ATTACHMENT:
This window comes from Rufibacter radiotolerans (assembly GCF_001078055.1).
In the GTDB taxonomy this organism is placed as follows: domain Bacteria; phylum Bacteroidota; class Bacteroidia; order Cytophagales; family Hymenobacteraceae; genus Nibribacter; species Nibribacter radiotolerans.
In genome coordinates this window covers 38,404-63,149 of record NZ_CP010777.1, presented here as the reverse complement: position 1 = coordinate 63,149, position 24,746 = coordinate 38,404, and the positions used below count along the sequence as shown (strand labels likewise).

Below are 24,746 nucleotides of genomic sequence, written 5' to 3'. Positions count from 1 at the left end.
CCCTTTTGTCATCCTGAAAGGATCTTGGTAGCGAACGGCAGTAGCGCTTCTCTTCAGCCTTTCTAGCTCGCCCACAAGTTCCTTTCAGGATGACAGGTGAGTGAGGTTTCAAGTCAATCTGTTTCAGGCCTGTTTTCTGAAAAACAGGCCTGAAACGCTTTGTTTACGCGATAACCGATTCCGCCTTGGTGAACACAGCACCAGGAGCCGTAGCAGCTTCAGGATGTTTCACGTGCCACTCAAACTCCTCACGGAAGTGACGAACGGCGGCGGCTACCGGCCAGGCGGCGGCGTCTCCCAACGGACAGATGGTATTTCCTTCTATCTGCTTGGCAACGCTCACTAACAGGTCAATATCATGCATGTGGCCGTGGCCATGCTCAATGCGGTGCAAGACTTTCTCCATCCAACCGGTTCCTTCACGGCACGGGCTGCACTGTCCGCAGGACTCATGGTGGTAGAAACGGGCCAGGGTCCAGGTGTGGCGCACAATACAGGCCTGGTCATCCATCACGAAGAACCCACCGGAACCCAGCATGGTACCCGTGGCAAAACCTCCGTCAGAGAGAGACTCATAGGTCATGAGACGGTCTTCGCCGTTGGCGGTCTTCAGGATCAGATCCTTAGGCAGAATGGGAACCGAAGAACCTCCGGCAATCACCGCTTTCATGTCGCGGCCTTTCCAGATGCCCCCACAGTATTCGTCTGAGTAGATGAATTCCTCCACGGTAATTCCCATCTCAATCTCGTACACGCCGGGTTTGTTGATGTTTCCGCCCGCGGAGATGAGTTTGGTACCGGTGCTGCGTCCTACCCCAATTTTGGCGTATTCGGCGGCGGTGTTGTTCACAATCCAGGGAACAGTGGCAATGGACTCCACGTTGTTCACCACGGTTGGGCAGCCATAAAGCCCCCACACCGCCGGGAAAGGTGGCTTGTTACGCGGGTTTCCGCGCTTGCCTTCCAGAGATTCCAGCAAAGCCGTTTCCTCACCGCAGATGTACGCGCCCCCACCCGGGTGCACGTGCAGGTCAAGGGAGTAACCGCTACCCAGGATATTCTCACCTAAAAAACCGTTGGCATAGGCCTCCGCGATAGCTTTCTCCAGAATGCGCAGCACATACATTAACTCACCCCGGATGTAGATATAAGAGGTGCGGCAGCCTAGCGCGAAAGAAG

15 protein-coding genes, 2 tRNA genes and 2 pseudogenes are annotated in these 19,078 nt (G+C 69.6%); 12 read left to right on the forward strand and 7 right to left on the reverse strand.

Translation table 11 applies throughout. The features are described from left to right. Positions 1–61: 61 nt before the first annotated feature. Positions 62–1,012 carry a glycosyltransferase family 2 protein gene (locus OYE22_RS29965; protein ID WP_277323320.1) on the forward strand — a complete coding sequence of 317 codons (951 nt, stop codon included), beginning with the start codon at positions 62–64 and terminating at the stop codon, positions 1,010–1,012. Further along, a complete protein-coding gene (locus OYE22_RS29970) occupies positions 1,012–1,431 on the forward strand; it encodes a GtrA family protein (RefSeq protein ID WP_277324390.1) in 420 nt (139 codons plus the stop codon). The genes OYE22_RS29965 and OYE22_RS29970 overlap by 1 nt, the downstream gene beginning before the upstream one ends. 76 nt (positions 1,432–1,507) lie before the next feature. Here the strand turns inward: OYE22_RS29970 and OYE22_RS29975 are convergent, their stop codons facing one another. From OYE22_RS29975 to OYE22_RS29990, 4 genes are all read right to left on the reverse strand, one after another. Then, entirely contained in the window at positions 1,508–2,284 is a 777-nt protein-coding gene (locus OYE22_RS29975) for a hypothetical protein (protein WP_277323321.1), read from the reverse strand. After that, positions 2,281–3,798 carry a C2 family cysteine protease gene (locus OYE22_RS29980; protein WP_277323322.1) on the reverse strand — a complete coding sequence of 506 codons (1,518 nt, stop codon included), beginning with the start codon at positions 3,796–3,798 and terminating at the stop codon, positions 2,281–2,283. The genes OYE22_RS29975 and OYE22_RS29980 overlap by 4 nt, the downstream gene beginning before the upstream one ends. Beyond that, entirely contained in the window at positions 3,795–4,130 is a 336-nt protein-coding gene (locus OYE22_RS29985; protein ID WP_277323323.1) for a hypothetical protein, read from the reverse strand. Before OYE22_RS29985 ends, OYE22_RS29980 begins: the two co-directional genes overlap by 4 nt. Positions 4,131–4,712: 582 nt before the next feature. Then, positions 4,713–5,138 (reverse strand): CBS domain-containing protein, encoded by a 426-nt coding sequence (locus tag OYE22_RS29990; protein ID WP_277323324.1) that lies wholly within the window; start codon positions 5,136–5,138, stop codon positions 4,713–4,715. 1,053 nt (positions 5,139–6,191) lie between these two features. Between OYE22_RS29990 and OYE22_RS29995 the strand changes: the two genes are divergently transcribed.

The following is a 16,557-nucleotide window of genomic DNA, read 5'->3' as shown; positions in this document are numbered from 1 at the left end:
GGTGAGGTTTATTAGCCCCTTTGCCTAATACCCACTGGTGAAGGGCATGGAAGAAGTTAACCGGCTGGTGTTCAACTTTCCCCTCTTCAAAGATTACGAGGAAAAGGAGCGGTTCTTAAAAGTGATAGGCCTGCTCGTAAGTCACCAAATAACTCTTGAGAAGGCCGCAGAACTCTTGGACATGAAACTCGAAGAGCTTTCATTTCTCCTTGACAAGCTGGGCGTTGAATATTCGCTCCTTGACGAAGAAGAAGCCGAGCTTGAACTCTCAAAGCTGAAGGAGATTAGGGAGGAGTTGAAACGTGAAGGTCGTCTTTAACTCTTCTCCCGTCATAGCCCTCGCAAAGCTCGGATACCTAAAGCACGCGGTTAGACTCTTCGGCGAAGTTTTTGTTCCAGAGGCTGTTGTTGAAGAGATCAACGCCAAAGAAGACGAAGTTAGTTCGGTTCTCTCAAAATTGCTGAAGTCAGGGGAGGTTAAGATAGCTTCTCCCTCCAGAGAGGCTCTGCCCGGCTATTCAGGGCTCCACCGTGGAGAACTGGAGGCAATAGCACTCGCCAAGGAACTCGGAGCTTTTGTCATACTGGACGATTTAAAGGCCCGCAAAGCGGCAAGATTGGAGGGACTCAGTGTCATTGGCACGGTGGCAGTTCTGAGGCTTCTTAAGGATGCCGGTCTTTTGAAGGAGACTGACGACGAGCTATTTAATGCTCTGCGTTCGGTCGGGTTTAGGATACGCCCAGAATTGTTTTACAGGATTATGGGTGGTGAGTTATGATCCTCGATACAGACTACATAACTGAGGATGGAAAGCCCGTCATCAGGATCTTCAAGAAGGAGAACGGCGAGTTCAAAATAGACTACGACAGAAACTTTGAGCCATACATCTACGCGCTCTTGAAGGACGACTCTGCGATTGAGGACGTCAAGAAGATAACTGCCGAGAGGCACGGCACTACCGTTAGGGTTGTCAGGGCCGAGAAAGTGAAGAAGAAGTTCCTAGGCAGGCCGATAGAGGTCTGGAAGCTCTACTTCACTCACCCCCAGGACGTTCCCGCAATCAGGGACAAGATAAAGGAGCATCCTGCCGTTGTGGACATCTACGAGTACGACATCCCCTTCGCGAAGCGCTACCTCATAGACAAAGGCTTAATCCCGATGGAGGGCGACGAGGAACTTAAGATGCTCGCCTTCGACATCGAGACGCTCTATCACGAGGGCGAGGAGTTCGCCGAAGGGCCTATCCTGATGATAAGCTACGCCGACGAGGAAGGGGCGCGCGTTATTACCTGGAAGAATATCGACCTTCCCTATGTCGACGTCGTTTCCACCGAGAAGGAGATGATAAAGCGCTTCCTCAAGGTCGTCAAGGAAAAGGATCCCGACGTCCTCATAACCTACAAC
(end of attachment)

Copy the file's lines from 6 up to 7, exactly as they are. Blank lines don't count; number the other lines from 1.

15 protein-coding genes, 2 tRNA genes and 2 pseudogenes are annotated in these 19,078 nt (G+C 69.6%); 12 read left to right on the forward strand and 7 right to left on the reverse strand.

Translation table 11 applies throughout. The features are described from left to right. Positions 1–61: 61 nt before the first annotated feature. Positions 62–1,012 carry a glycosyltransferase family 2 protein gene (locus OYE22_RS29965; protein ID WP_277323320.1) on the forward strand — a complete coding sequence of 317 codons (951 nt, stop codon included), beginning with the start codon at positions 62–64 and terminating at the stop codon, positions 1,010–1,012. Further along, a complete protein-coding gene (locus OYE22_RS29970) occupies positions 1,012–1,431 on the forward strand; it encodes a GtrA family protein (RefSeq protein ID WP_277324390.1) in 420 nt (139 codons plus the stop codon). The genes OYE22_RS29965 and OYE22_RS29970 overlap by 1 nt, the downstream gene beginning before the upstream one ends. 76 nt (positions 1,432–1,507) lie before the next feature. Here the strand turns inward: OYE22_RS29970 and OYE22_RS29975 are convergent, their stop codons facing one another. From OYE22_RS29975 to OYE22_RS29990, 4 genes are all read right to left on the reverse strand, one after another. Then, entirely contained in the window at positions 1,508–2,284 is a 777-nt protein-coding gene (locus OYE22_RS29975) for a hypothetical protein (protein WP_277323321.1), read from the reverse strand. After that, positions 2,281–3,798 carry a C2 family cysteine protease gene (locus OYE22_RS29980; protein WP_277323322.1) on the reverse strand — a complete coding sequence of 506 codons (1,518 nt, stop codon included), beginning with the start codon at positions 3,796–3,798 and terminating at the stop codon, positions 2,281–2,283. The genes OYE22_RS29975 and OYE22_RS29980 overlap by 4 nt, the downstream gene beginning before the upstream one ends. Beyond that, entirely contained in the window at positions 3,795–4,130 is a 336-nt protein-coding gene (locus OYE22_RS29985; protein ID WP_277323323.1) for a hypothetical protein, read from the reverse strand. Before OYE22_RS29985 ends, OYE22_RS29980 begins: the two co-directional genes overlap by 4 nt. Positions 4,131–4,712: 582 nt before the next feature. Then, positions 4,713–5,138 (reverse strand): CBS domain-containing protein, encoded by a 426-nt coding sequence (locus tag OYE22_RS29990; protein ID WP_277323324.1) that lies wholly within the window; start codon positions 5,136–5,138, stop codon positions 4,713–4,715. 1,053 nt (positions 5,139–6,191) lie between these two features. Between OYE22_RS29990 and OYE22_RS29995 the strand changes: the two genes are divergently transcribed.